Mark Bradford, Pull Painting 1

Mark Bradford, Pull Painting 1

The artist Elena del Rivero does some interesting work that originated years ago in handmade paper. Her giant dish cloths (painted with dirt) survived destruction and restoration since they were originally shown: the falling towers on September 11, 2001, broke the windows of del Rivero’s studio — just across the street from the World Trade Center — and covered all of her work with a layer of dust and debris. Click the link to read more about her ongoing work.

Elena del Rivero, “[Sw:t] Home dishcloth” (2001), stitches and mending on handmade and dirtie
d abaca paper with watermark, 77 x 117 inches

Elena del Rivero, “[Sw:t] Home dishcloth” (2001), stitches and mending on handmade and dirtied abaca paper with watermark, 77 x 117 inches

You still have a couple of weeks to catch the show Paper Transformed at the Northwind Arts Center in Port Townsend, WA. This is an exhibition of the work of eight Western Washington artists who transform machine and handmade paper into a myriad of structures including artist books, sculpture, jewelry, baskets and other visual objects.

4 Seasons, Winter Lit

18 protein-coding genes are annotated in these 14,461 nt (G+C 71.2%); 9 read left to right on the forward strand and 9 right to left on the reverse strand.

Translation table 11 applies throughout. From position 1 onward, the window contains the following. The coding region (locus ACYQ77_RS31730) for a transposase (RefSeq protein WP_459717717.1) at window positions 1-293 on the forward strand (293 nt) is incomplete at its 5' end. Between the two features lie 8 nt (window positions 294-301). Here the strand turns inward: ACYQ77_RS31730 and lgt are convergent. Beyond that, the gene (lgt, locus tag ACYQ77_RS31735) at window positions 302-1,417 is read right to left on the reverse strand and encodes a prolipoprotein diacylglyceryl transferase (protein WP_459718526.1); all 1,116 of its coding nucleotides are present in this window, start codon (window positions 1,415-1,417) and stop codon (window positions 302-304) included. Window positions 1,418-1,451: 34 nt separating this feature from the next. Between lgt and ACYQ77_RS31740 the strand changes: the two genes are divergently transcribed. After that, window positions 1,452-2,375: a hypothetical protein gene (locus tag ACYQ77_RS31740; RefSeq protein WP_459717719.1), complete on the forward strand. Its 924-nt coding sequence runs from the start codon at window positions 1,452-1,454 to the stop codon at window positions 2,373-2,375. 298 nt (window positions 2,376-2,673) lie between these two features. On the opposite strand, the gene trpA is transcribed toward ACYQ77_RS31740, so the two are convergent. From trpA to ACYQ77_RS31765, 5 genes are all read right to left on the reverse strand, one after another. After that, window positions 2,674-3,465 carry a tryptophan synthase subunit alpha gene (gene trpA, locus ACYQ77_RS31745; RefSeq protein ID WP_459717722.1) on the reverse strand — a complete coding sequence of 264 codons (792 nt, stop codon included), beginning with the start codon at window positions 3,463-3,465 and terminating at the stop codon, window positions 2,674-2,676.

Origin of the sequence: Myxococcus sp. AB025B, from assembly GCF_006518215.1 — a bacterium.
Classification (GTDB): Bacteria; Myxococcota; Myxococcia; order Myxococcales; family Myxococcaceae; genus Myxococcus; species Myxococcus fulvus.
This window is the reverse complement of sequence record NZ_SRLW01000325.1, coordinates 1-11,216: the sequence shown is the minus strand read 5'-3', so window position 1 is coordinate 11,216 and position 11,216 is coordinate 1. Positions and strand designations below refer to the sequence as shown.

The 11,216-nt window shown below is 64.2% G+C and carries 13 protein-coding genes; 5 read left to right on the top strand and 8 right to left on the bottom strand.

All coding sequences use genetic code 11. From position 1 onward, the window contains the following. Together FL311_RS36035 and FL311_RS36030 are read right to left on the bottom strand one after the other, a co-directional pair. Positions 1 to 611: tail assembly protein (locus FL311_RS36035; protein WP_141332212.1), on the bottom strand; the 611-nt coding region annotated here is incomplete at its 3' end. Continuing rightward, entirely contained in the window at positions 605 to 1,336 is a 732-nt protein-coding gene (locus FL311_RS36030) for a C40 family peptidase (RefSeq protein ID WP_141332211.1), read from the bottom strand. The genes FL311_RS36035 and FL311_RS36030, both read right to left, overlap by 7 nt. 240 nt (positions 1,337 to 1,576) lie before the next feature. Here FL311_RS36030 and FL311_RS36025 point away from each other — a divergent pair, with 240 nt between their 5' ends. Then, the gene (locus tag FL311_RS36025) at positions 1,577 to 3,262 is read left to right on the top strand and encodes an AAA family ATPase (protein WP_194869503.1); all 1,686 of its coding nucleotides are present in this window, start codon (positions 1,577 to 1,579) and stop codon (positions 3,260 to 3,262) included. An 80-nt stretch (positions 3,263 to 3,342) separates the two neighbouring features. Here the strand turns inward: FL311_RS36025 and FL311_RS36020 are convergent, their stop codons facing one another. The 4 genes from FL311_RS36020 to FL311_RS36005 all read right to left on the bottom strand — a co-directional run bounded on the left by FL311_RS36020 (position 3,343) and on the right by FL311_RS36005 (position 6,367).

Mary Ashton, 4 Seasons, Winter Lit

Remember Aimee Lee, whom I featured a couple of weeks ago in The Sunday Paper? Here’s a lovely photo essay by The Plain Dealer photographer Gus Chan, who visited the Morgan Conservatory in Cleveland to cover the hanji making process.

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Sunday Paper ClickIf you enjoyed reading The Sunday Paper today, why not sign up to get it delivered to your in-box each and every Sunday? Click here to subscribe, and you’ll receive my nifty pop-up alphabet template as a thank you gift! 

If you read this blog regularly, would you consider making a donation to support the research, writing, design and delivery of The Sunday Paper? Click on that cute paper button (I made that paper) to see how you can provide support. And if you run a paper-related business, you might be interested in promoting your business in The Sunday Paper.

Thank you to those who have pledged your support, and enjoy your Sunday!

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About Our Paper of the Week Sponsor

Paper Connection International, LLC is your premier resource for fine art and specialty papers made by skilled crafts people in the East to suit the paper needs of artists and institutions around the globe. In 2015, Paper Connection is celebrating its 20th anniversary providing great paper and great paper information to the art and craft world. Discover all of their papers in their web shop, follow them on Pinterest and discover their fabulous FaceBook posts.

Special thanks to Paper Connection International for sponsoring this post and for their contribution to the world of handmade paper! 

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I’m Helen Hiebert!

THE SUNDAY PAPER brings you stories and examples of people doing exciting, innovative, and beautiful things with paper, as well as link to interesting paperfacts from around the globe. Read all about it here!